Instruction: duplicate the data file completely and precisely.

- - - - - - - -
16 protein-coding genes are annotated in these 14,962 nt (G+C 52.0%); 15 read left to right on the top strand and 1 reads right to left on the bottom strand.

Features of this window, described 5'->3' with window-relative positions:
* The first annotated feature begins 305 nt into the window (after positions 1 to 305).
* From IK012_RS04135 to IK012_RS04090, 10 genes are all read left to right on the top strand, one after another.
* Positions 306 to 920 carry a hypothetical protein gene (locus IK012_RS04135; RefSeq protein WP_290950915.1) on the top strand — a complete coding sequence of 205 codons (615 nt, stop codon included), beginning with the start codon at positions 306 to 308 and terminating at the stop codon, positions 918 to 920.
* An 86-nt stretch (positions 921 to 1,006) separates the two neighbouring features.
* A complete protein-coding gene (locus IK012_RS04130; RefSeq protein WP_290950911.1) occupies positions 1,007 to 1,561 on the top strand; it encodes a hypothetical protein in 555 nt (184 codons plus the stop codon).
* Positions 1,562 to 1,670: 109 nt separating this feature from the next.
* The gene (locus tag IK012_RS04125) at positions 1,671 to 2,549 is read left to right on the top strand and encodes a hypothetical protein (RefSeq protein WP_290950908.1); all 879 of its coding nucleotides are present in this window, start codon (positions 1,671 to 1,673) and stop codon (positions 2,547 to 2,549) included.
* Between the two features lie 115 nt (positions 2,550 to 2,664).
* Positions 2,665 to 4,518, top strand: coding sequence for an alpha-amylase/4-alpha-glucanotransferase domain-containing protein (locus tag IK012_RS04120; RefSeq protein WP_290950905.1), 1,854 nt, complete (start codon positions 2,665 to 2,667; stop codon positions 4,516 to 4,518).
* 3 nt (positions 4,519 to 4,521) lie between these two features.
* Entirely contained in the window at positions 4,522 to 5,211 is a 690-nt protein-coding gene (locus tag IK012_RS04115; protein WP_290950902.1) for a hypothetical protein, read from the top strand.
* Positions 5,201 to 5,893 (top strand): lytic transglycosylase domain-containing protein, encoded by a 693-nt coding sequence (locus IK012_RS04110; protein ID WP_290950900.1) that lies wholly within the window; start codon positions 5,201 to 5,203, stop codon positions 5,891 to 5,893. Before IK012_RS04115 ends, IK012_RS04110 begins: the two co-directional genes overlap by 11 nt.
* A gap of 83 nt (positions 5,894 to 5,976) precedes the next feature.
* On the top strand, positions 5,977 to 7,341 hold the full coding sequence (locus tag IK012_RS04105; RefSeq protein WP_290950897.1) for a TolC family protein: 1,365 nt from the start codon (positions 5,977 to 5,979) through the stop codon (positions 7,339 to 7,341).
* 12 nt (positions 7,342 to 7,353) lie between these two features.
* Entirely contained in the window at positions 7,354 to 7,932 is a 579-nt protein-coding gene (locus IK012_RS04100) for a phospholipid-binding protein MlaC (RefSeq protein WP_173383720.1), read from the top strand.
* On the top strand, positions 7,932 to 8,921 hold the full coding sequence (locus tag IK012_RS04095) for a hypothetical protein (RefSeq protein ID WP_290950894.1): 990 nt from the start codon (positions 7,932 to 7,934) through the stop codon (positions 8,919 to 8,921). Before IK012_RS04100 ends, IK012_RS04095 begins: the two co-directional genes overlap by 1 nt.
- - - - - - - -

16 protein-coding genes are annotated in these 14,962 nt (G+C 52.0%); 15 read left to right on the top strand and 1 reads right to left on the bottom strand.

Features of this window, described 5'->3' with window-relative positions:
* The first annotated feature begins 305 nt into the window (after positions 1 to 305).
* From IK012_RS04135 to IK012_RS04090, 10 genes are all read left to right on the top strand, one after another.
* Positions 306 to 920 carry a hypothetical protein gene (locus IK012_RS04135; RefSeq protein WP_290950915.1) on the top strand — a complete coding sequence of 205 codons (615 nt, stop codon included), beginning with the start codon at positions 306 to 308 and terminating at the stop codon, positions 918 to 920.
* An 86-nt stretch (positions 921 to 1,006) separates the two neighbouring features.
* A complete protein-coding gene (locus IK012_RS04130; RefSeq protein WP_290950911.1) occupies positions 1,007 to 1,561 on the top strand; it encodes a hypothetical protein in 555 nt (184 codons plus the stop codon).
* Positions 1,562 to 1,670: 109 nt separating this feature from the next.
* The gene (locus tag IK012_RS04125) at positions 1,671 to 2,549 is read left to right on the top strand and encodes a hypothetical protein (RefSeq protein WP_290950908.1); all 879 of its coding nucleotides are present in this window, start codon (positions 1,671 to 1,673) and stop codon (positions 2,547 to 2,549) included.
* Between the two features lie 115 nt (positions 2,550 to 2,664).
* Positions 2,665 to 4,518, top strand: coding sequence for an alpha-amylase/4-alpha-glucanotransferase domain-containing protein (locus tag IK012_RS04120; RefSeq protein WP_290950905.1), 1,854 nt, complete (start codon positions 2,665 to 2,667; stop codon positions 4,516 to 4,518).
* 3 nt (positions 4,519 to 4,521) lie between these two features.
* Entirely contained in the window at positions 4,522 to 5,211 is a 690-nt protein-coding gene (locus tag IK012_RS04115; protein WP_290950902.1) for a hypothetical protein, read from the top strand.
* Positions 5,201 to 5,893 (top strand): lytic transglycosylase domain-containing protein, encoded by a 693-nt coding sequence (locus IK012_RS04110; protein ID WP_290950900.1) that lies wholly within the window; start codon positions 5,201 to 5,203, stop codon positions 5,891 to 5,893. Before IK012_RS04115 ends, IK012_RS04110 begins: the two co-directional genes overlap by 11 nt.
* A gap of 83 nt (positions 5,894 to 5,976) precedes the next feature.
* On the top strand, positions 5,977 to 7,341 hold the full coding sequence (locus tag IK012_RS04105; RefSeq protein WP_290950897.1) for a TolC family protein: 1,365 nt from the start codon (positions 5,977 to 5,979) through the stop codon (positions 7,339 to 7,341).
* 12 nt (positions 7,342 to 7,353) lie between these two features.
* Entirely contained in the window at positions 7,354 to 7,932 is a 579-nt protein-coding gene (locus IK012_RS04100) for a phospholipid-binding protein MlaC (RefSeq protein WP_173383720.1), read from the top strand.
* On the top strand, positions 7,932 to 8,921 hold the full coding sequence (locus tag IK012_RS04095) for a hypothetical protein (RefSeq protein ID WP_290950894.1): 990 nt from the start codon (positions 7,932 to 7,934) through the stop codon (positions 8,919 to 8,921). Before IK012_RS04100 ends, IK012_RS04095 begins: the two co-directional genes overlap by 1 nt.